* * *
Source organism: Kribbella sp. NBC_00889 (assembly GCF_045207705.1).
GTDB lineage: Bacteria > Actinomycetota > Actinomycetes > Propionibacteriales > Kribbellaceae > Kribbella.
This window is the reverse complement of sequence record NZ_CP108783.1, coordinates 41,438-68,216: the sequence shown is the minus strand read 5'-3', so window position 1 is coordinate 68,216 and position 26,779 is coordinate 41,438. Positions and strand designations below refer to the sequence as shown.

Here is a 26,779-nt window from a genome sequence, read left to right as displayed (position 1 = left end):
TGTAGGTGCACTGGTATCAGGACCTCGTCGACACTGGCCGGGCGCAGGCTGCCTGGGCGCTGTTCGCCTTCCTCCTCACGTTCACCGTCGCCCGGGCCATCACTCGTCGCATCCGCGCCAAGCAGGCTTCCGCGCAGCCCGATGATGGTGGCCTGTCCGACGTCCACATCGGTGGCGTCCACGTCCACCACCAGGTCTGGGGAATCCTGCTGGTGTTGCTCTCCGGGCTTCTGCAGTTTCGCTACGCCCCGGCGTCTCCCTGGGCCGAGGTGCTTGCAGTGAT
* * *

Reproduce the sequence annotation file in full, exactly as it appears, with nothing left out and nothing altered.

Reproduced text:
Source organism: Kribbella sp. NBC_00889 (assembly GCF_045207705.1).
GTDB lineage: Bacteria > Actinomycetota > Actinomycetes > Propionibacteriales > Kribbellaceae > Kribbella.
This window is the reverse complement of sequence record NZ_CP108783.1, coordinates 41,438-68,216: the sequence shown is the minus strand read 5'-3', so window position 1 is coordinate 68,216 and position 26,779 is coordinate 41,438. Positions and strand designations below refer to the sequence as shown.

Here is a 26,779-nt window from a genome sequence, read left to right as displayed (position 1 = left end):
TGTAGGTGCACTGGTATCAGGACCTCGTCGACACTGGCCGGGCGCAGGCTGCCTGGGCGCTGTTCGCCTTCCTCCTCACGTTCACCGTCGCCCGGGCCATCACTCGTCGCATCCGCGCCAAGCAGGCTTCCGCGCAGCCCGATGATGGTGGCCTGTCCGACGTCCACATCGGTGGCGTCCACGTCCACCACCAGGTCTGGGGAATCCTGCTGGTGTTGCTCTCCGGGCTTCTGCAGTTTCGCTACGCCCCGGCGTCTCCCTGGGCCGAGGTGCTTGCAGTGAT